According to IHS Jane's C4ISR & Mission Systems: Maritime , the STIR EO Mk 2 system has the ability to detect and track agile and stealthy targets in densely cluttered environments, such as those encountered in littoral waters.

    The system provides fire-control for naval guns, such as the Oto Melara 76/62 Super Rapid gun currently fitted to the Formidable-class ships. The STIR EO Mk 2 can also be integrated with a continuous wave illumination transmitter to support the guidance of semi-active homing weapons.

    Besides the STIR EO Mk 2 system, the Formidable-class frigates are also equipped with the Thales Herakles E/F-band multifunction radar that provides surveillance, target indication, and missile guidance support.

    (252 of 296 words)

  4. #24

    Singapore selects VL MICA-M for Independence-class warships

    Posted in Air Defense, Industry, Navy on July 4th, 2015

    Singapore will be latest operator of the MICA anti-air missile when its new Independence-class Littoral Mission Vessel (LMV) enters service.

  5. #25

    Singapore navy showcases operational variant of its stealthy, high-speed naval interceptor

    Kelvin Wong, Singapore - IHS Jane's Defence Weekly

    25 November 2015

    The Type 1 model of the Specialised Marine Craft was officially unveiled in the lead-up to Singapore's National Day celebration in August 2015. This model has been employed as a testbed for technology and operating concepts. Source: IHS/Kelvin Wong

    Key Points

    • The Republic of Singapore Navy disclosed further details of its naval interceptor development programme during a media event on 25 November
    • The Specialised Marine Craft, which is operated by the navy's Specialised Craft Group, is specially designed to undertake a range of maritime security missions

    Fresh details of the Republic of Singapore Navy's (RSN's) stealthy naval interceptor development programme were revealed during a media event at the service's primary facility of Changi Naval Base on 25 November.

    The new interceptor, called the Specialised Marine Craft (SMC), made its public debut during the country's National Day celebration on 9 August as part of the military display aimed at showcasing the Singapore Armed Forces' latest capabilities. The SMC replaces the service's 20 tonne Fast Boat inshore patrol craft, which were delivered from 1990 and subsequently retired in 2008.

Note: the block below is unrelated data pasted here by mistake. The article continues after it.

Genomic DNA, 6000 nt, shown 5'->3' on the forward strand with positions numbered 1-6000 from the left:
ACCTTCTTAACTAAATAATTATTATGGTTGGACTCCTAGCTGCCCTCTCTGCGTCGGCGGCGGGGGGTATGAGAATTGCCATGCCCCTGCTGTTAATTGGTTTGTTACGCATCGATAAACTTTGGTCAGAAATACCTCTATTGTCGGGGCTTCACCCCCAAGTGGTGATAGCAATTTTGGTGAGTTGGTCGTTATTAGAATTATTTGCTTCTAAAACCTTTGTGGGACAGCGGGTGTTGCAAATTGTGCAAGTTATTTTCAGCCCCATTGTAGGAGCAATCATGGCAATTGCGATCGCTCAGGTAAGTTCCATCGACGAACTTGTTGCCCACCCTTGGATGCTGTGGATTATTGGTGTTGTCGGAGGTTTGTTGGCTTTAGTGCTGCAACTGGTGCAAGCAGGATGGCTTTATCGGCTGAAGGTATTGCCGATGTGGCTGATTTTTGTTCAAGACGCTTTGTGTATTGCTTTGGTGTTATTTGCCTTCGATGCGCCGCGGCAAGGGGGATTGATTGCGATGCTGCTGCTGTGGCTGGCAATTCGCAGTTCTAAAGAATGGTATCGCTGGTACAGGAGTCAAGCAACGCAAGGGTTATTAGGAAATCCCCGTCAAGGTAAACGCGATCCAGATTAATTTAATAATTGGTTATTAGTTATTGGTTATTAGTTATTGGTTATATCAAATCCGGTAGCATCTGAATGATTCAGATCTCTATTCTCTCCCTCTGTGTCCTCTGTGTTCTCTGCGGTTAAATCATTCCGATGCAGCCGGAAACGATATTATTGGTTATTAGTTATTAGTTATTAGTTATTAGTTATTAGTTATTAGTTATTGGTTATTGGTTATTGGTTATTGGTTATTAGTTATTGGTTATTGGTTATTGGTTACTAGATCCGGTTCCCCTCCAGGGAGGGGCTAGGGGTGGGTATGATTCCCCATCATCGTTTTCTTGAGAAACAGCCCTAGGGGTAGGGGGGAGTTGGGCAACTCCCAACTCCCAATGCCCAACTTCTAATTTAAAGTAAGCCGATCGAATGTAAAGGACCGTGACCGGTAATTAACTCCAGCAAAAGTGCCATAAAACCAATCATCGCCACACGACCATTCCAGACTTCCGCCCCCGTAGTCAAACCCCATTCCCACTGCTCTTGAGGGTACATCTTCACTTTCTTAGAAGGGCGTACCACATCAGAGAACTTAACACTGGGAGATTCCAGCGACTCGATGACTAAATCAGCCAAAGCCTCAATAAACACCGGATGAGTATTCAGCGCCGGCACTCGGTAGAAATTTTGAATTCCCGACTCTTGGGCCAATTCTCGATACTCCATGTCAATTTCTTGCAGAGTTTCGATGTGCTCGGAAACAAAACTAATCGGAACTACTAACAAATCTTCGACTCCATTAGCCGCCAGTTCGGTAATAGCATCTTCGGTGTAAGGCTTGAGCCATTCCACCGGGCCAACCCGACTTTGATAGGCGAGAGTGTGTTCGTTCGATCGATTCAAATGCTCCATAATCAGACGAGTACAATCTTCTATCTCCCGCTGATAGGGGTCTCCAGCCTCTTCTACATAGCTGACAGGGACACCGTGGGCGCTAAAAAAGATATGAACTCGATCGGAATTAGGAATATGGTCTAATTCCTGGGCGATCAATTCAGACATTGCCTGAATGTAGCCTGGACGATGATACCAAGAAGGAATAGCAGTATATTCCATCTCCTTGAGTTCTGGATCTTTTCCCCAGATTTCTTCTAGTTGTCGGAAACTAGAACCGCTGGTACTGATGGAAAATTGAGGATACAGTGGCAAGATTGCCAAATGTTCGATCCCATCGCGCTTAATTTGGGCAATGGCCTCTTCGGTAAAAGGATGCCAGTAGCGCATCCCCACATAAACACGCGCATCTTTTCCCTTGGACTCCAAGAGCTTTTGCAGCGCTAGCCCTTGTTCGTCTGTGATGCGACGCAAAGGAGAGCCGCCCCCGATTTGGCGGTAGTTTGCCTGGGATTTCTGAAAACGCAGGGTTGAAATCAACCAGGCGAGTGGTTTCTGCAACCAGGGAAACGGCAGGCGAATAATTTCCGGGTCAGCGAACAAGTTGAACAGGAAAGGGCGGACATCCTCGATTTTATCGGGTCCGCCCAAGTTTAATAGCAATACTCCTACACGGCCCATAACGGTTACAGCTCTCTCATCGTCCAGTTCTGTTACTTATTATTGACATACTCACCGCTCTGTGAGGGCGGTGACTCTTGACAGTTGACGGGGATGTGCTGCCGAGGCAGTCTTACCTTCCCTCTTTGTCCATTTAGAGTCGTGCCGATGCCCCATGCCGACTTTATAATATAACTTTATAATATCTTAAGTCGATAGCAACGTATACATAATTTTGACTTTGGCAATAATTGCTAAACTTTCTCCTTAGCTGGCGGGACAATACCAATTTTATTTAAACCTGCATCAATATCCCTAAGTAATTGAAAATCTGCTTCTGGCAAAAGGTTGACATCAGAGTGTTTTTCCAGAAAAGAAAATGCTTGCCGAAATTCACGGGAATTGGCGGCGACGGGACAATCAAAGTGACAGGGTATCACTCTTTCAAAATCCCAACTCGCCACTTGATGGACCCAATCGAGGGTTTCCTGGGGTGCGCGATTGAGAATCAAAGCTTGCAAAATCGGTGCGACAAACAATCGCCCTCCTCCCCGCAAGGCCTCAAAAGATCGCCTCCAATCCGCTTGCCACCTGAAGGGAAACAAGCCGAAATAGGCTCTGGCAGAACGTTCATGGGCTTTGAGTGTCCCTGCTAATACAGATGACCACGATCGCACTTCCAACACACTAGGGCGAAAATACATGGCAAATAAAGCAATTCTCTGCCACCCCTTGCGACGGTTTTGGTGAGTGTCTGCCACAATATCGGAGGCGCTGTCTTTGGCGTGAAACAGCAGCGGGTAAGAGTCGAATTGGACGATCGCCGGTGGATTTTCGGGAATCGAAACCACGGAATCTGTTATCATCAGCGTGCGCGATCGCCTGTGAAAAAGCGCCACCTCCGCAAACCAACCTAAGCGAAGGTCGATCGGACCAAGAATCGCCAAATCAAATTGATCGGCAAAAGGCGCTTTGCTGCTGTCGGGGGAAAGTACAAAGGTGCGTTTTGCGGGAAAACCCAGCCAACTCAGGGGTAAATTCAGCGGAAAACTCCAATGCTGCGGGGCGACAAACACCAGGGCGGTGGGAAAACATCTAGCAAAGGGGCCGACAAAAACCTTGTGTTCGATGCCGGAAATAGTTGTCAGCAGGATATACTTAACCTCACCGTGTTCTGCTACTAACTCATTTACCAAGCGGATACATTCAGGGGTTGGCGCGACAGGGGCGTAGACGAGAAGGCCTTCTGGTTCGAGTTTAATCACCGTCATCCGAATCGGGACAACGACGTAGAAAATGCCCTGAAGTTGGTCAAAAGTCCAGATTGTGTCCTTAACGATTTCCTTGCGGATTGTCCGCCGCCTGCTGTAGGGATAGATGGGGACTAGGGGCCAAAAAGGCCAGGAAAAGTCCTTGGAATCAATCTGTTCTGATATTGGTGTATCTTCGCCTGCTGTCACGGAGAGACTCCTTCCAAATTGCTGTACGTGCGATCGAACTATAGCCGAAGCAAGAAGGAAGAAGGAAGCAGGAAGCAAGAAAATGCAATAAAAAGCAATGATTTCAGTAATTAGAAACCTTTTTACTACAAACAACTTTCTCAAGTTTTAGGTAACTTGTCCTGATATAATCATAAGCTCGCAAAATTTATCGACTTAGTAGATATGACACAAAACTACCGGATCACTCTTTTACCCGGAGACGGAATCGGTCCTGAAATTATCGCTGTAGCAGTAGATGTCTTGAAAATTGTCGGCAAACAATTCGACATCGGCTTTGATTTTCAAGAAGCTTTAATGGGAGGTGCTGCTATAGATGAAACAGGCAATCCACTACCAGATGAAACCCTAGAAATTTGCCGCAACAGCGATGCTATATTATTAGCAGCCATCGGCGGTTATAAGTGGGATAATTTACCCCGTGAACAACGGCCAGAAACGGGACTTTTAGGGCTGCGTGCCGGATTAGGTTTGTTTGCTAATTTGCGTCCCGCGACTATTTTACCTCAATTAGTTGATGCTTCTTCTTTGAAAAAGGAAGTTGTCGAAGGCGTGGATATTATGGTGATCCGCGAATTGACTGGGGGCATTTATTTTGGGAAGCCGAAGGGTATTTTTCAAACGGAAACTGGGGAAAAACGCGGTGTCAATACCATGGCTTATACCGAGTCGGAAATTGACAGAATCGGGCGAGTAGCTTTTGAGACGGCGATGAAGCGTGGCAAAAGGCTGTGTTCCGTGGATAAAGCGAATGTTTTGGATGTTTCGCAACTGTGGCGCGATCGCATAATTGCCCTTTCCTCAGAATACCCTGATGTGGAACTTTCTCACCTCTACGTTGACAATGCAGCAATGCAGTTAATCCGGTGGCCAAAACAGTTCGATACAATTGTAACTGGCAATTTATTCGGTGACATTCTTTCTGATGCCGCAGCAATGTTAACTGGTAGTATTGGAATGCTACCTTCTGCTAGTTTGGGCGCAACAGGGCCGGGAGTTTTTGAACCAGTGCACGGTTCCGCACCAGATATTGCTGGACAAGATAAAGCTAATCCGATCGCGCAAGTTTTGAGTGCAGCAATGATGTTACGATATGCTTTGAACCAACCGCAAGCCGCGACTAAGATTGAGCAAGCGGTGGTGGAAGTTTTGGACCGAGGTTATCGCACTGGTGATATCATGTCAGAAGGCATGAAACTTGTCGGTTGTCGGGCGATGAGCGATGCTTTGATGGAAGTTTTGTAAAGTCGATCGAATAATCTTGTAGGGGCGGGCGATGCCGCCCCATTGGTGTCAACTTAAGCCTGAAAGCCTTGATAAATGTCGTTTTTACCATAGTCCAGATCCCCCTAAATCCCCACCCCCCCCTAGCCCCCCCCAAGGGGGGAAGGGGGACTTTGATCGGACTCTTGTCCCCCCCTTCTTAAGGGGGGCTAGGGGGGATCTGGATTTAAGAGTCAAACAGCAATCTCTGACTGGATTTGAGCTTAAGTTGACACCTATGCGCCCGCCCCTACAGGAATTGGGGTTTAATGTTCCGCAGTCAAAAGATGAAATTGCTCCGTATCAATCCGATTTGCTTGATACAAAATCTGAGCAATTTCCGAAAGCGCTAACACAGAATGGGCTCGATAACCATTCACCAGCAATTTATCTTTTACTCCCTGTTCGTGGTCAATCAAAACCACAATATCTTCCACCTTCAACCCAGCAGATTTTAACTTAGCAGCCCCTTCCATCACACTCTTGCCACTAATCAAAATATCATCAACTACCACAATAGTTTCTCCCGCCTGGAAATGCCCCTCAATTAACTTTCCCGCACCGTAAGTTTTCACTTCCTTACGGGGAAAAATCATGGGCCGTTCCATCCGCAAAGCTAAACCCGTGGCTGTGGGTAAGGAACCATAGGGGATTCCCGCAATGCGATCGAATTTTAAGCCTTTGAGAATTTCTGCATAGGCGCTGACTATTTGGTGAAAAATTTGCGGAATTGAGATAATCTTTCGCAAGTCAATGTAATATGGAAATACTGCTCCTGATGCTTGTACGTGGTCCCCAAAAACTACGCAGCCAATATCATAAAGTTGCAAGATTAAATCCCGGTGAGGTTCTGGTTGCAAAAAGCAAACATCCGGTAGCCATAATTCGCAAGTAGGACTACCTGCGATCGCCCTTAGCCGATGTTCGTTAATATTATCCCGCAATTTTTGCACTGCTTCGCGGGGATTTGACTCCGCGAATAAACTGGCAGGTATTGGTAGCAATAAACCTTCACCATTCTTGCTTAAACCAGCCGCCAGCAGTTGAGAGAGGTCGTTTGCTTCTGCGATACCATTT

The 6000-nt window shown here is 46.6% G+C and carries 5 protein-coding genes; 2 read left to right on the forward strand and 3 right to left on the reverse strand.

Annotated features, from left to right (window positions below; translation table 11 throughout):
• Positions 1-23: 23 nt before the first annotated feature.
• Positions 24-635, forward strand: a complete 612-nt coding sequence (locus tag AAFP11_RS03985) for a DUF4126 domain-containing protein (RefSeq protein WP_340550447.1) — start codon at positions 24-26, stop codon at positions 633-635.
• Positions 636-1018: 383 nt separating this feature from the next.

Lieutenant Colonel Tan Say Yong, head of the RSN's Specialised Craft Group (SCG) that operates the SMC and one of the key architects involved in its development, said the SMC's primary role is to perform inshore and coastal interception of threats at sea as one of the service's surface assets within its multi-layered and networked maritime security defence architecture

    Design improvements informed by the development of the Specialised Marine Craft Type 1 have been incorporated into the operational Type 2 model, seen here approaching the pier after a demonstration sortie. (IHS/Kelvin Wong)

    The SMC is also designed to perform base defence for the country's main naval operations facilities, force protection for other RSN assets, as well as participate in wider maritime security operations with the service's Fearless-class patrol vessels and future Littoral Mission Vessels.

    The craft is operated by a lean crew complement of only four personnel - comprising a commander, coxswain, navigator, and weapons/communications specialist - as a result of extensive human-factor engineering that enables the crew to access critical information and functions from multifunction, reconfigurable consoles assigned to each personnel.

    The Type 2 model is longer and wider than the original, and features an Oto Melara Hitrole G stabilised weapon mount for surface engagements. (IHS/Kelvin Wong)

    IHS Jane's has learnt that the RSN currently operates two distinct variants of the aluminium-hulled craft, which are designated by the SCG as the Type 1 and Type 2 models.

    (340 of 983 words)

  6. #26

    ST Marine lays keel for Singapore's third Littoral Mission Vessel

    Ridzwan Rahmat, Singapore - IHS Jane's Navy International

    24 January 2016

    Key Points

    • Singapore has laid down its third Independence-class vessel
    • Republic of Singapore Navy is on track to operate all eight platforms by 2020

    Singapore shipbuilder ST Marine has laid down the third of eight Independence-class Littoral Mission Vessels (LMVs) on order for the Republic of Singapore Navy (RSN), a company representative told IHS Jane's on 25 January.

    The RSN's first-of-class LMV, Independence, during its launch ceremony on 3 July 2015. Third vessel in the class was launched on 26 November 2015. (IHS/Ridzwan Rahmat)

    A keel-laying ceremony for the 1,200-tonne vessel on 26 November 2015 at ST Marine's shipyard in Jurong was attended by the country's chief of defence force, Major General Perry Lim, and navy chief Rear Admiral Lai Chung Han.